Codependent people misplace their anger. They get angry when they shouldn't, and don't get angry when they should. They have little contact with their inner world and thus very little idea about how they feel. Usually, they don't want to know because it gives rise to painful emotions. It is easier to stay on the surface and pretend things are peachy keen, rather than deal with the stuff going on inside.

If they were to look inside, they would find their emotional starvation. They are busy taking care of others. Yet, they do not meet their own needs!

They may put up with abusive relationships or relationships that are not fulfilling because any warm body beats nobody. Being alone is perceived as scary, empty, depressing, etc. After all, who will deliver their emotional supplies? Who will distract them so there is no time to deal with their inner life? Even an abusive relationship is better than no relationship.

These loving, giving people find interesting ways of explaining their behavior to themselves. Loyal to a fault, a codependent individual is likely to rationalize a loved one's disrespectful behavior by making excuses for them. "He doesn't mean it." "It was not done with malice." "It is the best he can do." "She had such an awful childhood." Etc., etc., etc.

The central concept is that the codependent individual "takes it" and "understands," despite hurt feelings. It does not occur to the codependent person that it is not okay to "take it" and "put up" no matter what!

Much of this acceptance occurs without the codependent individual feeling abused! More accurately, these individuals do not feel okay enough to expect respectful treatment at all times, and to notice when it is not forthcoming. Having grown up in a difficult environment, a negative emotional climate is experienced as normal and familiar. This is why there is often little recognition of disrespect. If their partner is angry or upset, the codependent individual will implicitly assume that they did something to cause the anger. It does not occur to them that it is their partner's responsibility to deal with their problem and to treat others respectfully. It does not occur to them that it is their responsibility to themselves to stop another person's demeaning behavior toward them. But, how can you stop disrespect when misbehavior is not perceived as disrespectful or abusive? Disrespect is normal.

Because codependent individuals are approval-driven, they cannot stand it when others are angry at or disappointed with them.

While abuse, disrespect, or unrequited sacrifice angers them, as it should, codependent people do not realize how angry they are and at whom they are angry! Targeting the appropriate person may jeopardize a source of approval and self-esteem. To avoid facing reality, they distort it. Codependent individuals are likely to somehow blame themselves and rationalize their "over-sensitivity." They justify the other person's behavior by thinking they must deserve the treatment they are getting. This is preferable to facing the possibility that an individual who provides a measure of their self-esteem is hurting them.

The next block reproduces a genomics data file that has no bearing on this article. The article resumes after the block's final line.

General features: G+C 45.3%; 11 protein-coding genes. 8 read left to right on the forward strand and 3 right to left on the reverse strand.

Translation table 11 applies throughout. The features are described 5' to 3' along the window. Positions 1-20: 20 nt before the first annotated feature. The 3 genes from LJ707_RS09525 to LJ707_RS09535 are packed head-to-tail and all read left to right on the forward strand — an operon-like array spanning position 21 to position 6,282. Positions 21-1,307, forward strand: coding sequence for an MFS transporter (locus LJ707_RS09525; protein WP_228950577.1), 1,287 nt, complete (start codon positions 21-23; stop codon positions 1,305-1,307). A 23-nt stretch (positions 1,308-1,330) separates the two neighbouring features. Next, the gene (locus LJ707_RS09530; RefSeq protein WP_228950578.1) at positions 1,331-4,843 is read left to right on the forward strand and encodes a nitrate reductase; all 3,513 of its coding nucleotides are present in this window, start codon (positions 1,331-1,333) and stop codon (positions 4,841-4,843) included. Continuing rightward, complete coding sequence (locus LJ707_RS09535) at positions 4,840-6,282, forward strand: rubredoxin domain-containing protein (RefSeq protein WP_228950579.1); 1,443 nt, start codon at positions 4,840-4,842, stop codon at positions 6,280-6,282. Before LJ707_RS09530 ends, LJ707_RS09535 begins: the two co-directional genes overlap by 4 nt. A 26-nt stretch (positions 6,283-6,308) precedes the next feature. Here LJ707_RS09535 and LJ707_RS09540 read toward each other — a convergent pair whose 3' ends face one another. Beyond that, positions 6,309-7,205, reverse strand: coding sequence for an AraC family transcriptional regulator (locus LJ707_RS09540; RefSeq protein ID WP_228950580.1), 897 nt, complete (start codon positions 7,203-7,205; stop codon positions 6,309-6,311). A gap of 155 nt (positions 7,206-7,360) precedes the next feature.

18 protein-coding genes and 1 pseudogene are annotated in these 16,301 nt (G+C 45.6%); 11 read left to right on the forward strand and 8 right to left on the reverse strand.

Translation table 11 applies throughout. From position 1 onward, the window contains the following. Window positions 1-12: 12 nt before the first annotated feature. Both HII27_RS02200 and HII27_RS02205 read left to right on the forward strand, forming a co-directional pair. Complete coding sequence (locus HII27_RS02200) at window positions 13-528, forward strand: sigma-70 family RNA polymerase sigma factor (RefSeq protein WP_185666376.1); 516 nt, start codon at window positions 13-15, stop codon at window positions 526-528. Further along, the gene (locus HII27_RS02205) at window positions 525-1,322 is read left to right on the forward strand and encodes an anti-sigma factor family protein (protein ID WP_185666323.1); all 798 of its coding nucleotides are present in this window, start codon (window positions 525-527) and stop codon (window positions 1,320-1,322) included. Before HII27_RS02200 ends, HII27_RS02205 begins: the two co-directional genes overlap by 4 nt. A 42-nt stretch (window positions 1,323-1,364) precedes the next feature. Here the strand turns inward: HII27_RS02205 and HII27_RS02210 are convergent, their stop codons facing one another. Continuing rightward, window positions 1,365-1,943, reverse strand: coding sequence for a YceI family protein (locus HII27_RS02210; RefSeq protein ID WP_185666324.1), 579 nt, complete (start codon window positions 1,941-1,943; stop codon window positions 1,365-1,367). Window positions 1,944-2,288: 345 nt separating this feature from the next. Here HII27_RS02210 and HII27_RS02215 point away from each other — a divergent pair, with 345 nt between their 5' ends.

Codependent people are expert at denying anger and turning it against the self - into sadness and depression. Instead of asking themselves why are they are putting up with… (fill in the blank), they ask themselves how they could have behaved differently - to obtain a more favorable reaction from their partner!

Unarticulated anger is often misdirected and expressed inappropriately. Anger may be experienced as resentment, expressed as an aggressive blow-up, or in passive-aggressive acting out.

Since codependent people are experts at controlling other people's thoughts, feelings, and behavior, they feel hurt that others don't reciprocate and "know" what they need. "If they really loved me, they would know." Not so! Since codependents do not have the self-esteem to ask for what they secretly want, they are unlikely to get it. If they do make a request, it is often a roundabout hint. If their partner cannot decipher the request, they feel hurt and unloved. They believe they conveyed their desires, when, in fact, they have not!

Because most codependent individuals are control-oriented, they are very responsible. They are great employees. Tasks are done thoroughly and on time. Even parts of the job that are not theirs get picked up if coworkers are neglectful or slow. They try to control outcomes, whether those outcomes are completed job tasks or reactions from other people. Anything for approval.

Intimacy is avoided. Intimate behavior requires familiarity and comfort with one's internal world. Since the codependent person regards ordinary human needs as shameful, embarrassing, dangerous, or otherwise uncomfortable, meeting basic needs are often dismissed.

Control is central to the codependent person. They control their self-esteem by catering to others' needs. They control by their over-responsible performance, picking up where others leave off. They control by avoiding intimacy or by clouding the mind. They control by advising others on what to do. These individuals work very hard to control everything and everybody. Yet, they neglect the one person they do have control over: themselves.

Wow! I swear most of this describes me to a T (a big capital T)! I never would have realized! I never would have thought! All these years, I have just thought that I was a superunderstanding person, not that I was suffering from a skewed view of the world and of myself! Time for lots of prayer to get me through this!